With victims bearing witness, judge expands charges against military officers accused of perpetrating 1981 El Mozote Massacre

Written by Zach Goodwin

On July 18, in front of a packed courtroom in San Francisco Gotera, the capital of El Salvador’s northeastern department of Morazán, a judge expanded the charges against seventeen military officers implicated as the architects and executors of the 1981 El Mozote Massacre, which resulted in the death of nearly 1,000 civilians, most of them children.

The expanded charges include three new counts of torture, forced displacement, and forced disappearance, added to pre-existing charges including aggravated homicide, rape, and terrorism. The judge also implicated an eighteenth military official, Coronel Jesús Gabriel Contreras, who had not previously had charges brought against him. Of the eighteen accused officers, only thirteen made an appearance at Thursday’s hearing.

The expanded charges represent a significant development in the thirty-five-year plus fight for justice for victims of El Mozote. After a 1993 Amnesty Law effectively halted the Salvadoran judiciary’s ability to prosecute war crimes, nullifying the findings and recommendations of the 1992 UN Truth Commission for El Salvador, victims and their advocates were left unprotected while war criminals walked free. 

The Salvadoran Constitutional Court ruled the Amnesty Law to be unconstitutional in 2016, and struck it down in its entirety. In the three years since, it has been an uphill battle for human rights and victims’ groups, with the Legislative Assembly just this past May attempting to pass a resuscitated amnesty law that would have returned the country back to the pre-2016 norm. 

David Morales, Cristosal’s director of strategic litigation and head prosecutor of the El Mozote case, said that Thursday’s hearing accomplished its purpose. 

“The [hearing] is so that the accused know … what they are accused of and so that they can exercise their right to a defense,” Morales said. “Accordingly, the hearing has achieved its purpose. As you know, [the officers] are now formally accused of three more crimes derived from the validation of the case as a crime against humanity.”

Morales also denounced the dismissive attitudes of the accused, noting their lack of remorse. 

“I did not hear any display of asking for forgiveness, an apology, or regret,” Morales said.

The hearing brought to Morazán a variety of different government and civilian groups affiliated with the case. The courtroom itself was divided by the aisle; the victims sat on the left, while the accused sat on the right. Outside, a veterans’ group picketed in favor of the implicated generals. Victims and advocacy groups also demonstrated outside, waving signs demanding justice and expressing their solidarity. Some had arrived at seven in the morning, and stayed well through the heat of the day. The hearing itself was scheduled to start at ten, but was delayed by more than 20 minutes.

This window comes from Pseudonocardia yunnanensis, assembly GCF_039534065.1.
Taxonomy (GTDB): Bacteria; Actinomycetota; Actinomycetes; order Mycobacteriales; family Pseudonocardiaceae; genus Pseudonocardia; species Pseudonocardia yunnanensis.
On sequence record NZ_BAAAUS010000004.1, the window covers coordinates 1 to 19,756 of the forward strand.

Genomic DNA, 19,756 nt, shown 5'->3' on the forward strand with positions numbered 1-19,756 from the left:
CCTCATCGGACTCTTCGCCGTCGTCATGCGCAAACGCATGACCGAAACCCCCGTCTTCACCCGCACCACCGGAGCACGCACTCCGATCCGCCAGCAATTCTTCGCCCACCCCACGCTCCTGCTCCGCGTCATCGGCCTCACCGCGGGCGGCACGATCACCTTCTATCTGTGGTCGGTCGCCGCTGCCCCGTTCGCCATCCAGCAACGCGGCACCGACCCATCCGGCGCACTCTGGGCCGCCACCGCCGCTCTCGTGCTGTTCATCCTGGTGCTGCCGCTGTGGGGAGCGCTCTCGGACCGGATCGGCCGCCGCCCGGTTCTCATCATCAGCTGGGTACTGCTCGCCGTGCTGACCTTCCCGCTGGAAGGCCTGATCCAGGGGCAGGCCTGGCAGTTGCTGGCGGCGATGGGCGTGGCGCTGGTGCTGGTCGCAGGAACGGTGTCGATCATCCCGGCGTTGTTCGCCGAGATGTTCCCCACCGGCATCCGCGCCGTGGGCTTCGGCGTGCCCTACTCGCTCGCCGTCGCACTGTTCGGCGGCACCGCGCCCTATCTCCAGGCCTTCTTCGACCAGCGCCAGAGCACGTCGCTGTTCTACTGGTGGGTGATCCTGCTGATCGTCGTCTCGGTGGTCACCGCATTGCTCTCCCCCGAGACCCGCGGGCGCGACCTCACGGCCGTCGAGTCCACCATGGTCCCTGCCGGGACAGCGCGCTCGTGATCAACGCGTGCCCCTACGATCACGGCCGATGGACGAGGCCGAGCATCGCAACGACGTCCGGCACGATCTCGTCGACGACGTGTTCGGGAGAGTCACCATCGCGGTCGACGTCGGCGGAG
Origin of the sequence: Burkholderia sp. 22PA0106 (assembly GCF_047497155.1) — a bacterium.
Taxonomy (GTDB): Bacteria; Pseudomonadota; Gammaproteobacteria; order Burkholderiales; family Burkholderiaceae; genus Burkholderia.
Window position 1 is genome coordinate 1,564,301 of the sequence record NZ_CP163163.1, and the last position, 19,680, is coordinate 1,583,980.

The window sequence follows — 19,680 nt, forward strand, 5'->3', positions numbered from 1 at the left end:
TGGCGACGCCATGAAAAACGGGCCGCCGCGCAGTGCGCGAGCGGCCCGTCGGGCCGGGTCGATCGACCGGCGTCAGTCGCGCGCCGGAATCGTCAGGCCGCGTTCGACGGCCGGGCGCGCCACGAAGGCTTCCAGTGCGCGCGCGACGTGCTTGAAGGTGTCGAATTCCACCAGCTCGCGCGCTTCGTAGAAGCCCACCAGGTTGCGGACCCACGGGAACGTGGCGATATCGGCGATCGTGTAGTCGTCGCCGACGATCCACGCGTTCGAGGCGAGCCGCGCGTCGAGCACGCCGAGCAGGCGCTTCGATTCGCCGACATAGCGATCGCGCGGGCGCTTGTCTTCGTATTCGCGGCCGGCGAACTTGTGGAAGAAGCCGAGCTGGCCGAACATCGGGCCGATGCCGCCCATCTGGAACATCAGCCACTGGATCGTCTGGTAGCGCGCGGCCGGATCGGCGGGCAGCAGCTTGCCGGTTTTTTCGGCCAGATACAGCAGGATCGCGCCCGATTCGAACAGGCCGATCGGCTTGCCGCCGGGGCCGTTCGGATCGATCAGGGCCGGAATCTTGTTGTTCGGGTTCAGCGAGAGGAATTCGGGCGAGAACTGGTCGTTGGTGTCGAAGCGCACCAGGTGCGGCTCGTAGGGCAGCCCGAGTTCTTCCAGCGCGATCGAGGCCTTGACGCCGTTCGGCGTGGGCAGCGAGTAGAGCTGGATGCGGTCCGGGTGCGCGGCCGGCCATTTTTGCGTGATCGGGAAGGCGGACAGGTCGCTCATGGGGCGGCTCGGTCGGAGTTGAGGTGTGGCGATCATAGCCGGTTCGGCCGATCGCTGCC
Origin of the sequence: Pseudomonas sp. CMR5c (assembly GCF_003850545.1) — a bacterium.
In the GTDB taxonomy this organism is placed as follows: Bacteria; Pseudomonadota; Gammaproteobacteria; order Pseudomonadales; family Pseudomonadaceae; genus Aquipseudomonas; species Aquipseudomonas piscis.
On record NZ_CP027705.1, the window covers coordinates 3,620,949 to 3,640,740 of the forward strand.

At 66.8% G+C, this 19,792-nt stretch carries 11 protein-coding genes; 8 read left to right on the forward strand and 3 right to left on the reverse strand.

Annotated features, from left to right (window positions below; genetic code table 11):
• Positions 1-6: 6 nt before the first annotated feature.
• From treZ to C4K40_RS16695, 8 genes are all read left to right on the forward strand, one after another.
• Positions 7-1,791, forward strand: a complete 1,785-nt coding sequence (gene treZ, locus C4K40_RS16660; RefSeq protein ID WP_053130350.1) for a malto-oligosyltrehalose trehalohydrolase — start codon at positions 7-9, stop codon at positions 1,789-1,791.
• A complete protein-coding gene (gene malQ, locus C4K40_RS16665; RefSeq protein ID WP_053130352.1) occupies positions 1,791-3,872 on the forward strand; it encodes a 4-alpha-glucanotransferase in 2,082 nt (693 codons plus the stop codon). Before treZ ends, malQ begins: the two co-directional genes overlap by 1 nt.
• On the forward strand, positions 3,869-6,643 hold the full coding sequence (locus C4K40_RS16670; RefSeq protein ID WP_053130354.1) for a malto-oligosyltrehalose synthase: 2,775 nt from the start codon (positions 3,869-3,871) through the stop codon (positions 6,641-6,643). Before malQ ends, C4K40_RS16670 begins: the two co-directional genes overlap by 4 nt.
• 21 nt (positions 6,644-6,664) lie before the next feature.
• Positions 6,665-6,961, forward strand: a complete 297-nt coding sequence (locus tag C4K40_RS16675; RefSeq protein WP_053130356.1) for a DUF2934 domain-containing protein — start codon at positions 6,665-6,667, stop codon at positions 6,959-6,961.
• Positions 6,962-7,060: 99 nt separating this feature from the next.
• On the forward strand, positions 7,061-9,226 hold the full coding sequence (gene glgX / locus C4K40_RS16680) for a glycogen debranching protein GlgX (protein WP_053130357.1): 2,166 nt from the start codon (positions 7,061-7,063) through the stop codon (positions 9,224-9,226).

Among those accused, General José Guillermo García is perhaps the most notorious. He served as the Minister of Defense from 1979 until 1983, and oversaw military operations at El Mozote and elsewhere. He sought asylum in the United States for many years, but was extradited in 2016 by a Miami court to face trial for executions and abuses perpetrated by the armed forces during the Salvadoran Civil War. 

Almost all of the eighteen accused have been promoted in military rank since the massacre. Some even hold positions in government. At the hearing, several generals defended their actions, saying that they were just following orders and that the “irregularity” of the war called for extreme measures. 

Morales said that he hopes that both the accused generals and the current administration of President Nayib Bukele will cooperate with the ongoing investigation, and called for the declassification of government documents related to the El Mozote mission. He also condemned the defenses offered as inadequate.

“A mission meant to exterminate civilians is not a constitutional mission,” Morales said. “To the contrary, [the acts] constitute grave crimes against humanity.”

Paulina P